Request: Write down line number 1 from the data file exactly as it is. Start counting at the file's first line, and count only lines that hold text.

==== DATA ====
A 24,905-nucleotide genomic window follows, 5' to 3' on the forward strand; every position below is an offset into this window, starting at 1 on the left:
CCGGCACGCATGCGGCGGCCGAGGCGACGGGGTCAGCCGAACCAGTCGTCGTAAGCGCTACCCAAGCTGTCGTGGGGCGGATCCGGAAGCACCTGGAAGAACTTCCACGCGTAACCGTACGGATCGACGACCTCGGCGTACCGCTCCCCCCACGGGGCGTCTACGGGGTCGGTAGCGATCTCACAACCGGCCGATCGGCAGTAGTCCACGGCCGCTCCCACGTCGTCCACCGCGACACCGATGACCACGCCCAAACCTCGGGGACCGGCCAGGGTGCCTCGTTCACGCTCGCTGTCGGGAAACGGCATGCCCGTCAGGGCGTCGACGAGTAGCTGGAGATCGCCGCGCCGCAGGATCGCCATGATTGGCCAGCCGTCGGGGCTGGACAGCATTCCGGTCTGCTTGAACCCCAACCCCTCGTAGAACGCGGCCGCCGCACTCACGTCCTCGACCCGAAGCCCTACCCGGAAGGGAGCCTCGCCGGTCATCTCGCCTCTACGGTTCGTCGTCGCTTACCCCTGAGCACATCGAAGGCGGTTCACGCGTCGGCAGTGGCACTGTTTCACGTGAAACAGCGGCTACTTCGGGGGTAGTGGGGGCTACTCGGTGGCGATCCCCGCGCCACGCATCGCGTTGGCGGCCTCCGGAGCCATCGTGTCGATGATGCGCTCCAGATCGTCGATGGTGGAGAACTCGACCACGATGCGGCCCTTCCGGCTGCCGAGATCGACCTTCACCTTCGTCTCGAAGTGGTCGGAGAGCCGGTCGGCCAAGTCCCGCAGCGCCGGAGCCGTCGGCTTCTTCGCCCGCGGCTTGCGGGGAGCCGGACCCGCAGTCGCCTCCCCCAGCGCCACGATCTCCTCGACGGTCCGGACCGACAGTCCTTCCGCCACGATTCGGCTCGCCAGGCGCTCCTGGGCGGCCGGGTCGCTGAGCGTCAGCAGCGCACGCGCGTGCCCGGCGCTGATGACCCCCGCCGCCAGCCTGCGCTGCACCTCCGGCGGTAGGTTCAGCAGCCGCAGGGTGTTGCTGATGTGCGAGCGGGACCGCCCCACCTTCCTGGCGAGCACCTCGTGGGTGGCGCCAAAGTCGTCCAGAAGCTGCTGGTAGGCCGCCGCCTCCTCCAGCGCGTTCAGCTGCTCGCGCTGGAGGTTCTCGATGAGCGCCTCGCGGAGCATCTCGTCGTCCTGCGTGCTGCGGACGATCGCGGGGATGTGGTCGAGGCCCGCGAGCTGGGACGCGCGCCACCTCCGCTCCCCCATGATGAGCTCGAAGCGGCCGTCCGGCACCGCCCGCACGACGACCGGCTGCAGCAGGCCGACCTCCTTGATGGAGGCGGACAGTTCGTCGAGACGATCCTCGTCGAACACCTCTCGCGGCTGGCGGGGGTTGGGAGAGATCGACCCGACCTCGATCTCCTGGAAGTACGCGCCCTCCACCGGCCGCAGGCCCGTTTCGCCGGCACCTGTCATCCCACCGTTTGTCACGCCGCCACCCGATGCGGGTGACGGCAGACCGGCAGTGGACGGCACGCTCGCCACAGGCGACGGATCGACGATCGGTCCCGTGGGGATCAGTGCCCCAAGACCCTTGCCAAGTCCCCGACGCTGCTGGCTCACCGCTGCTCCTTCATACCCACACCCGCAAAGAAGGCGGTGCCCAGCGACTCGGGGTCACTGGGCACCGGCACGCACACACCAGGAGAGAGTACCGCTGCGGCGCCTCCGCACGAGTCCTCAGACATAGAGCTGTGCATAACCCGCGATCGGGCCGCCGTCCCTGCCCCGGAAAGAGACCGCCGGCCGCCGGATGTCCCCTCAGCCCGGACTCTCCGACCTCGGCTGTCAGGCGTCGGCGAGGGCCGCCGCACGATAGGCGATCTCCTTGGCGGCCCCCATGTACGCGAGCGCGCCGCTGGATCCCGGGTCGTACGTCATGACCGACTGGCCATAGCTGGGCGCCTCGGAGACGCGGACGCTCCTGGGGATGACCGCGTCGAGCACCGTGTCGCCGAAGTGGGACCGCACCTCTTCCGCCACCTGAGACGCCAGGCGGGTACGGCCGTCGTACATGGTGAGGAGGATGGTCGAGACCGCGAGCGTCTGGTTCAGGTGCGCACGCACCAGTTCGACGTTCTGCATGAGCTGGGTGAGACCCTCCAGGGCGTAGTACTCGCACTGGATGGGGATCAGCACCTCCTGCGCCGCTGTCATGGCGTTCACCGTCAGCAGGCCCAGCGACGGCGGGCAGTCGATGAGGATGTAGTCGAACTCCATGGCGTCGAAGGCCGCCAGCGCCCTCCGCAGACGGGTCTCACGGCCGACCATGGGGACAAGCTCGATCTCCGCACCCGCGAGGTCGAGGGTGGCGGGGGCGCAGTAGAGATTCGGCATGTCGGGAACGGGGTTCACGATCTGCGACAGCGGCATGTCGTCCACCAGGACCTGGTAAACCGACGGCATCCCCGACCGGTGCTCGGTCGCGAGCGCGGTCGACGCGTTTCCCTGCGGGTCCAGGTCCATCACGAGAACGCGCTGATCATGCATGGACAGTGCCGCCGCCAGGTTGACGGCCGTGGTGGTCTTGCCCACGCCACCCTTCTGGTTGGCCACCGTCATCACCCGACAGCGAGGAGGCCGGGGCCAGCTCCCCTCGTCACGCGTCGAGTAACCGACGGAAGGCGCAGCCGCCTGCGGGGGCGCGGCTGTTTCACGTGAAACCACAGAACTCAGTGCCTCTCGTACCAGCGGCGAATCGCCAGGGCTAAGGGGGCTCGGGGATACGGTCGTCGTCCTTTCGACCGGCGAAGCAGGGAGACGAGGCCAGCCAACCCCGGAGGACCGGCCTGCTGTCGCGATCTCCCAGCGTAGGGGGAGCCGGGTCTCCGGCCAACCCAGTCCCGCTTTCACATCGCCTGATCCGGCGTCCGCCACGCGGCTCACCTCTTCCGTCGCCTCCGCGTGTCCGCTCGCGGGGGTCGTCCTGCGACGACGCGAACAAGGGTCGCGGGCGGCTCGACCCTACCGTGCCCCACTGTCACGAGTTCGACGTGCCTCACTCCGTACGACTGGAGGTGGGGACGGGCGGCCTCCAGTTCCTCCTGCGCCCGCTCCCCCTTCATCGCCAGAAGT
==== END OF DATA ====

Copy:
A 24,905-nucleotide genomic window follows, 5' to 3' on the forward strand; every position below is an offset into this window, starting at 1 on the left: